“I think our people need to know what we talked about. How else are they going to get the okay that acknowledging a mistake an important step.” Josey was the first to counter Tom’s position.
Sue, the conservative voice of the legal department agreed with Tom. “Our people don’t need to think we are having any issues,” Sue added, “Sure we want honest communication but I think our issues stay in this room only.”
It was a bit shocking to hear these same folks that had, moments ago, said how important the frank, open honest communication had been. Now they wanted to put on the armor and padding of confidentiality to make sure no one saw any weakness. Shocking … but not uncommon.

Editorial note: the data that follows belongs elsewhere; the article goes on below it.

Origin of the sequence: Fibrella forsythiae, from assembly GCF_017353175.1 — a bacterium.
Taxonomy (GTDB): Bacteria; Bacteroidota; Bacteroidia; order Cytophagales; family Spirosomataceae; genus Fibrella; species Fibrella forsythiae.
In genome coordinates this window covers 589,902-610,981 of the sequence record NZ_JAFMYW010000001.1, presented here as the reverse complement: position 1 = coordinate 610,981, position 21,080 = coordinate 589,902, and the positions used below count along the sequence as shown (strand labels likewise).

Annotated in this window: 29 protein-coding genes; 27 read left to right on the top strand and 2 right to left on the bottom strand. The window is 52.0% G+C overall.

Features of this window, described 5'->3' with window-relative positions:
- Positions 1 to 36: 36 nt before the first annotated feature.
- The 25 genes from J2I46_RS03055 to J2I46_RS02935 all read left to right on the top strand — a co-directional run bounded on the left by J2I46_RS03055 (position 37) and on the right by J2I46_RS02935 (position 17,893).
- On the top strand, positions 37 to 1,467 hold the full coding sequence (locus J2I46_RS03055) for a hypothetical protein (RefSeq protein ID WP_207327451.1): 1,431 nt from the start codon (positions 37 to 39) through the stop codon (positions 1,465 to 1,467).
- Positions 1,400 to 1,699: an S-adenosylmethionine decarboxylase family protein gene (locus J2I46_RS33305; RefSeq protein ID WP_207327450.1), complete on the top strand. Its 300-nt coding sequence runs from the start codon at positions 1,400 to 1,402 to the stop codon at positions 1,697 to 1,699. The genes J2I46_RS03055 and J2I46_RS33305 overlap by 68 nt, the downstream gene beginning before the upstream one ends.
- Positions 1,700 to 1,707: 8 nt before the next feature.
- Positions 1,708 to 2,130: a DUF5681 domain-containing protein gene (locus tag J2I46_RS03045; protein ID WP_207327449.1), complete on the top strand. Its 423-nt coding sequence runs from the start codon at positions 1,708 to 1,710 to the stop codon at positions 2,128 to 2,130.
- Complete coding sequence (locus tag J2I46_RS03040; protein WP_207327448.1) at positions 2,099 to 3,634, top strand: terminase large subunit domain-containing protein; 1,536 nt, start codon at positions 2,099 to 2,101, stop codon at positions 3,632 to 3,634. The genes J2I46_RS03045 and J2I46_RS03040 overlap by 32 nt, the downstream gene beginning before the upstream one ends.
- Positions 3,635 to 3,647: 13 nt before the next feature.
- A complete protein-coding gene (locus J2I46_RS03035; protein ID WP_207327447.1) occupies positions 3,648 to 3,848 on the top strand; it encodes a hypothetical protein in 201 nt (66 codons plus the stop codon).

and her team to potential danger. She also opened a door for more open, transparent communication. Acknowledging can be as simple as saying, we/I made a mistake, we’re sorry, we believe we are the best and want you to choose us.
A Definition of Vulnerability
I believe vulnerability-based leadership is quite natural for women. As women we are often told to toughen up if we want to be in business; don’t wear your heart on your sleeve; and please don’t bring emotions or empathy into the business equation. But really, that is what business needs – open and honest conversation between people. Not padding, not protective gear, not the ability to dodge hard hits. Empathy, or walking in someone else’s shoes can go a very, very long way towards creating new ideas and possibilities. And really, football players are some of the most emotional beings out there, it’s just all covered up in pads and helmets.